7 2007 198 HILDREN /J ULY –S EPTEMBER C &Y NFANTS I OUNG capture the meaning of each rating through toddler group for 2-year-olds when her son was 18 months old, both scored in the high the cue or reason provided for the ratings based on conversations with parents. Thus range of accommodation. Our focus was on the accommodations made to create a the cues from parent conversations, or rea- sustainable daily routine for the family, one sons for making a certain rating, are as much a finding, or data to be used regarding the fam- that was congruent with family values and ily or child, as the ratings themselves. Statisti- goals, and not on the identification of specific learning opportunities within that routine. cal analyses of ratings are then mapped back on to the qualitative data from cues and other Knowledge of family accommodations and notes (Weisner, Coots, Bernheimer, & Arzu- their impact on the daily routine allows the early interventionist to locate and capitalize biaga, 1997). We developed a database sys- upon those learning opportunities. tem, EthnoNotes, specifically for this purpose (Lieber, Weisner, & Presley, 2003). There is only one study to date that has di- IMPLICATIONS FOR RESEARCH rectly tested the efficacy of our interview fo- cused on family routines and accommodation from wisdom “Even basic received to assist intervention practice. Moes and Frea academia may be at odds with family (2002) conducted a multiple baseline design members’ way of making sense of their study of the use of ecocultural family context worlds” (Singer, 2002, p. 149). Families’ information in the functional communication stories offer a window into the way in which training of preschool children with autism, families make sense of their worlds. We agree and found that consideration of family con- with Ferguson (2002) that family research text improved goodness of fit of the interven- often uses research constructs and measures tions and both the stability and durability of re- specifically designed to fit the categories of ductions in challenging behaviors of children the model being tested, for example, research with autism. on family stress. Ferguson cites the need to Finally, intensity of accommodation as a collect less structured descriptions of family family unit level of analysis is a valuable ad- life but instead to explore how well the dition to measures of family outcomes in model fits when families generate the terms the evaluation of early intervention programs. and categories in their own narratives. In What are the accommodations to the daily our case, families’ descriptions of different routine that families make because of partic- kinds of child hassles proved invaluable to ipating in early intervention services, for ex- our exploration of the types and intensity of ample (Bailey et al., 1998)? In evaluating the accommodations families used to create their family outcomes of early intervention, family daily routines. accommodation may be used as a confound Gathering stories through the use of as well as an outcome: that is, was the out- semistructured interviews did not restrict us come due to early intervention, or to accom- to qualitative data alone. The accommodation modations made by the family in part because domains were used to provide a framework of the intervention, although not part of the for gathering information; each accommoda- intervention protocol (Bailey, Aytch, Odom, tion domain was then given a quantitative Symons, & Wolery, 1999)? Our own work in- score on a 9-point scale. Yet researchers who dicates that child outcome (as an individual only have scores to work with are faced with child measure) is not related to accommo- the nagging question, What does a “3” mean? dation. However, there is a relationship be- How does a family who scores a “3” on a mea- tween family accommodation and life satisfac- sure of life satisfaction actually differ from a tion, family well-being, and sustainability of family who scores a “5” on the same measure that family routine (Weisner et al., 2005). Our in their activities, daily routines, and beliefs? findings suggest the need to focus on family The gathering of family stories allowed us to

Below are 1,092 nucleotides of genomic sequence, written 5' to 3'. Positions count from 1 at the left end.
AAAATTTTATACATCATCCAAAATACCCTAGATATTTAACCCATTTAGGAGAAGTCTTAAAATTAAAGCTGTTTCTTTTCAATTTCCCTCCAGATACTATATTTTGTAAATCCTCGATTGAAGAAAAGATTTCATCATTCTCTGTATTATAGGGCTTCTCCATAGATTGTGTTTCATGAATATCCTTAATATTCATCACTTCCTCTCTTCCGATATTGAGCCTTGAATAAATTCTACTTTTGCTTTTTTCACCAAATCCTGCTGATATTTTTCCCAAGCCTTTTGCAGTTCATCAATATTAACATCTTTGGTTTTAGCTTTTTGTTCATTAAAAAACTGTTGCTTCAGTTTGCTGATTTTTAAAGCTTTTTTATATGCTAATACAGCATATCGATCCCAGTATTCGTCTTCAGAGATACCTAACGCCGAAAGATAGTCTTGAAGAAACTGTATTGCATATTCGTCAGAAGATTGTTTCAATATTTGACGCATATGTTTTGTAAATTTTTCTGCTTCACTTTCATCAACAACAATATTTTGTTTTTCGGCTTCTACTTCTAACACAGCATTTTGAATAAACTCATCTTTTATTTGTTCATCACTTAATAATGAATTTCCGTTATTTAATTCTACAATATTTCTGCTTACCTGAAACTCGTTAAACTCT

8 The Family Story 199 impacts along with child impacts, not only Family stories focused on accommodations one or the other. provide home visitors with multiple oppor- tunities for identifying slots in the daily rou- tine that contain embedded learning oppor- IMPLICATIONS FOR PRACTICE tunities. Information gleaned from families’ stories makes the “individual” in the IFSP a Well before the era of family-centered meaningful construct (Bernheimer & Keogh, practices, Featherstone (1981) issued a chal- 1995) and makes it more feasible to imple- lenge to professionals who serve parents in ment family-centered practices as described our clock-driven, time-scarce contemporary by Dunst (2002) and Mannan, Summers, Turn- world: bull, and Poston (2006). It can also make a valuable contribution to the transition pro- Where is that fifteen minutes [to carry out the in- cess, providing a more continuous experience tervention plan] going to come from? What am I supposed to give up? Taking the kids to the park? as families and children move from Part C to Reading a bedtime story to my eldest? Washing the Part B services (M. Ballard-Rosa, oral commu- breakfast dishes? Sorting the laundry? Grading stu- nication, September 9, 2005). dents’ papers? Because there is no time that hasn’t Other literature on developing interven- been spoken for, and for every fifteen-minute activ- tions also supports consideration of the ity that is added, one has to be taken away. (p. 78, daily routine and accommodations. Dunst and quoted in Gallimore, Bernheimer, et al., 1999) colleagues (Dunst, Bruder, Trivette, Hamby, Raab, & Mclean, 2001; Dunst, Bruder, Triv- If there is one message for practitioners ette, & Hamby, 2006; Dunst, Hamby, Triv- from our parents and from our longitudinal ette, Raab, & Bruder, 2000) have argued that studies, it is that no intervention, no matter knowledge of family accommodation is crit- how well designed or implemented, will have ical for identifying and building upon every- an impact if it cannot find a slot in the daily day natural learning opportunities. Additional routines of an organization, family, or indi- examples include Roper and Dunst (2003) re- vidual. The intervention (the information and garding communication intervention; Woods practices that make it up) must fit into the ex- and Wetherby (2003) regarding intervention isting beliefs and practices already in place. for infants and toddlers at risk for autism spec- The accommodations that parents make in trum disorders; Tisot and Thurman (2002) on their daily routines show that family routines using behavior setting theory to define nat- and practices can and do change—that inter- ural settings and McWilliam’s (1992, 2001) ventions can indeed find their places. The routines-based approach to family-centered practitioner participates in this “conversation” intervention planning. between the social structural constraints and We recognize that the current zeitgeist, in- opportunities of families and communities, , is focused on No Child Left Behind cluding the beliefs and values of parents, and the valu- child outcomes, particularly those related to able contributions of the intervention. academic achievement, and that this focus ex- The data on our 3-year-olds were collected tends to increasingly younger children. An ex- in 1987–1988, well before the era of family- clusive focus on child outcomes, however, is centered practices and service delivery in nat- not in the best interests of early intervention- ural environments. Parents were still driving ists, or the children and families they serve. to clinics for therapies, and the majority of Regarding home-based services, for example. children in programs were in segregated early McWilliam (2001) has observed that many intervention settings. When they entered into home-based approaches are little more than the study, most were in the process of tran- clinical sessions dumped onto the living room sitioning to Part B services, and families had floor. Both McWilliam (2001) and Edelman never participated in IFSPs. Nevertheless, our (2004) remind us that what happens between findings do speak to contemporary practice.